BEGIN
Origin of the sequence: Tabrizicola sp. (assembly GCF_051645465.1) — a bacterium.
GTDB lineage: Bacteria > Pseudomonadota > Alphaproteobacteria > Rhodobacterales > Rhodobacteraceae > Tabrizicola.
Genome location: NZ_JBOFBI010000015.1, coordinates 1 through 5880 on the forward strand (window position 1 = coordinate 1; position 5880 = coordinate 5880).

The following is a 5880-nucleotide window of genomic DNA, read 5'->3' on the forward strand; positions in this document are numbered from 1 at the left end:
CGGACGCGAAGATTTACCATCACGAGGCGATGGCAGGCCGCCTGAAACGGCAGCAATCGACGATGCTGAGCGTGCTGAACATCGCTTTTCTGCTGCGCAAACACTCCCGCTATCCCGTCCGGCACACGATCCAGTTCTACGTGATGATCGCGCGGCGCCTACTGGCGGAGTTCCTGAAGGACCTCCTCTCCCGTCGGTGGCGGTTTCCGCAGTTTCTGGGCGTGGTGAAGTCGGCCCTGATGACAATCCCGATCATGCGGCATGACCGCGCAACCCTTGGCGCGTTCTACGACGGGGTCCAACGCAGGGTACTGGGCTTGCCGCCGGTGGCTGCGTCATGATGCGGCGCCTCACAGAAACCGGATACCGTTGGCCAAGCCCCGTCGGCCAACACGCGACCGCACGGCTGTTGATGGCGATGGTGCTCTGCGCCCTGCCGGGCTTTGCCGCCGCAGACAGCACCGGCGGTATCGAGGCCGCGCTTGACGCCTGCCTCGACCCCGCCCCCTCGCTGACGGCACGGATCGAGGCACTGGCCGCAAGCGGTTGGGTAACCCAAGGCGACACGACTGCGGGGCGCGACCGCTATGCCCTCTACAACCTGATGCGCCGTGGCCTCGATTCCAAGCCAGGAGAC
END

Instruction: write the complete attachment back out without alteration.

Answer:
Origin of the sequence: Tabrizicola sp. (assembly GCF_051645465.1) — a bacterium.
GTDB lineage: Bacteria > Pseudomonadota > Alphaproteobacteria > Rhodobacterales > Rhodobacteraceae > Tabrizicola.
Genome location: NZ_JBOFBI010000015.1, coordinates 1 through 5880 on the forward strand (window position 1 = coordinate 1; position 5880 = coordinate 5880).

The following is a 5880-nucleotide window of genomic DNA, read 5'->3' on the forward strand; positions in this document are numbered from 1 at the left end:
CGGACGCGAAGATTTACCATCACGAGGCGATGGCAGGCCGCCTGAAACGGCAGCAATCGACGATGCTGAGCGTGCTGAACATCGCTTTTCTGCTGCGCAAACACTCCCGCTATCCCGTCCGGCACACGATCCAGTTCTACGTGATGATCGCGCGGCGCCTACTGGCGGAGTTCCTGAAGGACCTCCTCTCCCGTCGGTGGCGGTTTCCGCAGTTTCTGGGCGTGGTGAAGTCGGCCCTGATGACAATCCCGATCATGCGGCATGACCGCGCAACCCTTGGCGCGTTCTACGACGGGGTCCAACGCAGGGTACTGGGCTTGCCGCCGGTGGCTGCGTCATGATGCGGCGCCTCACAGAAACCGGATACCGTTGGCCAAGCCCCGTCGGCCAACACGCGACCGCACGGCTGTTGATGGCGATGGTGCTCTGCGCCCTGCCGGGCTTTGCCGCCGCAGACAGCACCGGCGGTATCGAGGCCGCGCTTGACGCCTGCCTCGACCCCGCCCCCTCGCTGACGGCACGGATCGAGGCACTGGCCGCAAGCGGTTGGGTAACCCAAGGCGACACGACTGCGGGGCGCGACCGCTATGCCCTCTACAACCTGATGCGCCGTGGCCTCGATTCCAAGCCAGGAGAC